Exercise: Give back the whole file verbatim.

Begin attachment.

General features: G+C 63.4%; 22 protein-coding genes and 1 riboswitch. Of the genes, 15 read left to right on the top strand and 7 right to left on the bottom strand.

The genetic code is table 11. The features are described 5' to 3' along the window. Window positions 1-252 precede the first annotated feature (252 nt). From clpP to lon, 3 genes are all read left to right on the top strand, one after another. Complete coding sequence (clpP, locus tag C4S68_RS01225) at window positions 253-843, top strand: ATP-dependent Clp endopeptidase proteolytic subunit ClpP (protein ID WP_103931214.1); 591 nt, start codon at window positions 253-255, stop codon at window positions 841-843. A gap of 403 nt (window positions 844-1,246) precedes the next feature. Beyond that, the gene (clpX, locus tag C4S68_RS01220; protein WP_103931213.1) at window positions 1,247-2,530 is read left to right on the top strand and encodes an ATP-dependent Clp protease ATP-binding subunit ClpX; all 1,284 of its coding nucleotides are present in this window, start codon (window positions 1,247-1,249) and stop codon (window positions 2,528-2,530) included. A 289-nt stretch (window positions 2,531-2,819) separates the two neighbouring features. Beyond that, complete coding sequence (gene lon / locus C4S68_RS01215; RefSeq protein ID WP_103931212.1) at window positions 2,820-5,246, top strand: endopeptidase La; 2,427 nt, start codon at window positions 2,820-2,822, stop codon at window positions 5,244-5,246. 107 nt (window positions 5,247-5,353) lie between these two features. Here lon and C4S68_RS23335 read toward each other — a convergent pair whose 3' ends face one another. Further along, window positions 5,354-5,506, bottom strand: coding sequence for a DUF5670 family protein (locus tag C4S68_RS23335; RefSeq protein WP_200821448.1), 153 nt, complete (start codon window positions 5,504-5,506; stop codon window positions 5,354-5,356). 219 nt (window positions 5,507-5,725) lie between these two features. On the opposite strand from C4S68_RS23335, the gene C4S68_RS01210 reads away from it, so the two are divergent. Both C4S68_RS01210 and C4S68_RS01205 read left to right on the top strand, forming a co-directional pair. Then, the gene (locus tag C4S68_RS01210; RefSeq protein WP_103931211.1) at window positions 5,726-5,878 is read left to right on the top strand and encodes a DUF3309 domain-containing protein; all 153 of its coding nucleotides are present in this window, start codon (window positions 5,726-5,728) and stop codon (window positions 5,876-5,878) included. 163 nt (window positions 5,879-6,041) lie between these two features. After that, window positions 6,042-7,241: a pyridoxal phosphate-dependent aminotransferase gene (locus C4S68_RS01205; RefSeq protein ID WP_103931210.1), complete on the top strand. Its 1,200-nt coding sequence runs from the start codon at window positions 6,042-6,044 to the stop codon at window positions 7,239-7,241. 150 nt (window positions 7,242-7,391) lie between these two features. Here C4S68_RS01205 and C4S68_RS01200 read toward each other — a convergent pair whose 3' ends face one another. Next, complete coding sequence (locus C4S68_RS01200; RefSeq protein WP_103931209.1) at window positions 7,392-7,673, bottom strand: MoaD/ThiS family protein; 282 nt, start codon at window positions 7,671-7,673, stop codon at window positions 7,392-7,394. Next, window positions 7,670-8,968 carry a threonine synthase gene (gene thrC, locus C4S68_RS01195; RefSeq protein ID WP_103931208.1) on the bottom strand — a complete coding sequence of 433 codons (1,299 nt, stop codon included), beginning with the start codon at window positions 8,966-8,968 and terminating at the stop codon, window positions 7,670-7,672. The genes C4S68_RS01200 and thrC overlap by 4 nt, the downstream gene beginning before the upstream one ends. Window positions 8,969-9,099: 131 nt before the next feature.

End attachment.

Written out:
General features: G+C 63.4%; 22 protein-coding genes and 1 riboswitch. Of the genes, 15 read left to right on the top strand and 7 right to left on the bottom strand.

The genetic code is table 11. The features are described 5' to 3' along the window. Window positions 1-252 precede the first annotated feature (252 nt). From clpP to lon, 3 genes are all read left to right on the top strand, one after another. Complete coding sequence (clpP, locus tag C4S68_RS01225) at window positions 253-843, top strand: ATP-dependent Clp endopeptidase proteolytic subunit ClpP (protein ID WP_103931214.1); 591 nt, start codon at window positions 253-255, stop codon at window positions 841-843. A gap of 403 nt (window positions 844-1,246) precedes the next feature. Beyond that, the gene (clpX, locus tag C4S68_RS01220; protein WP_103931213.1) at window positions 1,247-2,530 is read left to right on the top strand and encodes an ATP-dependent Clp protease ATP-binding subunit ClpX; all 1,284 of its coding nucleotides are present in this window, start codon (window positions 1,247-1,249) and stop codon (window positions 2,528-2,530) included. A 289-nt stretch (window positions 2,531-2,819) separates the two neighbouring features. Beyond that, complete coding sequence (gene lon / locus C4S68_RS01215; RefSeq protein ID WP_103931212.1) at window positions 2,820-5,246, top strand: endopeptidase La; 2,427 nt, start codon at window positions 2,820-2,822, stop codon at window positions 5,244-5,246. 107 nt (window positions 5,247-5,353) lie between these two features. Here lon and C4S68_RS23335 read toward each other — a convergent pair whose 3' ends face one another. Further along, window positions 5,354-5,506, bottom strand: coding sequence for a DUF5670 family protein (locus tag C4S68_RS23335; RefSeq protein WP_200821448.1), 153 nt, complete (start codon window positions 5,504-5,506; stop codon window positions 5,354-5,356). 219 nt (window positions 5,507-5,725) lie between these two features. On the opposite strand from C4S68_RS23335, the gene C4S68_RS01210 reads away from it, so the two are divergent. Both C4S68_RS01210 and C4S68_RS01205 read left to right on the top strand, forming a co-directional pair. Then, the gene (locus tag C4S68_RS01210; RefSeq protein WP_103931211.1) at window positions 5,726-5,878 is read left to right on the top strand and encodes a DUF3309 domain-containing protein; all 153 of its coding nucleotides are present in this window, start codon (window positions 5,726-5,728) and stop codon (window positions 5,876-5,878) included. 163 nt (window positions 5,879-6,041) lie between these two features. After that, window positions 6,042-7,241: a pyridoxal phosphate-dependent aminotransferase gene (locus C4S68_RS01205; RefSeq protein ID WP_103931210.1), complete on the top strand. Its 1,200-nt coding sequence runs from the start codon at window positions 6,042-6,044 to the stop codon at window positions 7,239-7,241. 150 nt (window positions 7,242-7,391) lie between these two features. Here C4S68_RS01205 and C4S68_RS01200 read toward each other — a convergent pair whose 3' ends face one another. Next, complete coding sequence (locus C4S68_RS01200; RefSeq protein WP_103931209.1) at window positions 7,392-7,673, bottom strand: MoaD/ThiS family protein; 282 nt, start codon at window positions 7,671-7,673, stop codon at window positions 7,392-7,394. Next, window positions 7,670-8,968 carry a threonine synthase gene (gene thrC, locus C4S68_RS01195; RefSeq protein ID WP_103931208.1) on the bottom strand — a complete coding sequence of 433 codons (1,299 nt, stop codon included), beginning with the start codon at window positions 8,966-8,968 and terminating at the stop codon, window positions 7,670-7,672. The genes C4S68_RS01200 and thrC overlap by 4 nt, the downstream gene beginning before the upstream one ends. Window positions 8,969-9,099: 131 nt before the next feature.